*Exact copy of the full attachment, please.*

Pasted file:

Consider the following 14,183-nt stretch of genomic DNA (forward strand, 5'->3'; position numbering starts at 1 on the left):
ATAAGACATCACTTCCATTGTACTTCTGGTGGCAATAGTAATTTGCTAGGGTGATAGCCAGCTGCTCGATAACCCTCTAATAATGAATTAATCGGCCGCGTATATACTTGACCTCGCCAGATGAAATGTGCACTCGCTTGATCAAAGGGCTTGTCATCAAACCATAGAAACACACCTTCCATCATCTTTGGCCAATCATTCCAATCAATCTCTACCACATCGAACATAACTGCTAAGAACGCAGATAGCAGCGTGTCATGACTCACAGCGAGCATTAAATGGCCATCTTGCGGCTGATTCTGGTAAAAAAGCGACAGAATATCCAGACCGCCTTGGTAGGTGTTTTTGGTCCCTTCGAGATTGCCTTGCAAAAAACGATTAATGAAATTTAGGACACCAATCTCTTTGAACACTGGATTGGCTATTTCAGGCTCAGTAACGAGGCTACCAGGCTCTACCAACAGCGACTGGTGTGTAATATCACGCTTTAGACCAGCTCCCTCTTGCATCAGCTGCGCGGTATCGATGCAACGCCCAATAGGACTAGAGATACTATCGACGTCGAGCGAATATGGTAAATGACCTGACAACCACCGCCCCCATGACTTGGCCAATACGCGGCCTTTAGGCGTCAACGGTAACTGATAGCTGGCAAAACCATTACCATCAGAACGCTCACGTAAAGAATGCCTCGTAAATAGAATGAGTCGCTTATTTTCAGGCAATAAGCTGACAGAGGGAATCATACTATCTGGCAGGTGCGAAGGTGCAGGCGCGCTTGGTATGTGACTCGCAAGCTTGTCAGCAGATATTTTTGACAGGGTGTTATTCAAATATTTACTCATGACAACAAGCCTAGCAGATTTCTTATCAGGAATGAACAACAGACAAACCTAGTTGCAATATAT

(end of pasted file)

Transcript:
Consider the following 14,183-nt stretch of genomic DNA (forward strand, 5'->3'; position numbering starts at 1 on the left):
ATAAGACATCACTTCCATTGTACTTCTGGTGGCAATAGTAATTTGCTAGGGTGATAGCCAGCTGCTCGATAACCCTCTAATAATGAATTAATCGGCCGCGTATATACTTGACCTCGCCAGATGAAATGTGCACTCGCTTGATCAAAGGGCTTGTCATCAAACCATAGAAACACACCTTCCATCATCTTTGGCCAATCATTCCAATCAATCTCTACCACATCGAACATAACTGCTAAGAACGCAGATAGCAGCGTGTCATGACTCACAGCGAGCATTAAATGGCCATCTTGCGGCTGATTCTGGTAAAAAAGCGACAGAATATCCAGACCGCCTTGGTAGGTGTTTTTGGTCCCTTCGAGATTGCCTTGCAAAAAACGATTAATGAAATTTAGGACACCAATCTCTTTGAACACTGGATTGGCTATTTCAGGCTCAGTAACGAGGCTACCAGGCTCTACCAACAGCGACTGGTGTGTAATATCACGCTTTAGACCAGCTCCCTCTTGCATCAGCTGCGCGGTATCGATGCAACGCCCAATAGGACTAGAGATACTATCGACGTCGAGCGAATATGGTAAATGACCTGACAACCACCGCCCCCATGACTTGGCCAATACGCGGCCTTTAGGCGTCAACGGTAACTGATAGCTGGCAAAACCATTACCATCAGAACGCTCACGTAAAGAATGCCTCGTAAATAGAATGAGTCGCTTATTTTCAGGCAATAAGCTGACAGAGGGAATCATACTATCTGGCAGGTGCGAAGGTGCAGGCGCGCTTGGTATGTGACTCGCAAGCTTGTCAGCAGATATTTTTGACAGGGTGTTATTCAAATATTTACTCATGACAACAAGCCTAGCAGATTTCTTATCAGGAATGAACAACAGACAAACCTAGTTGCAATATAT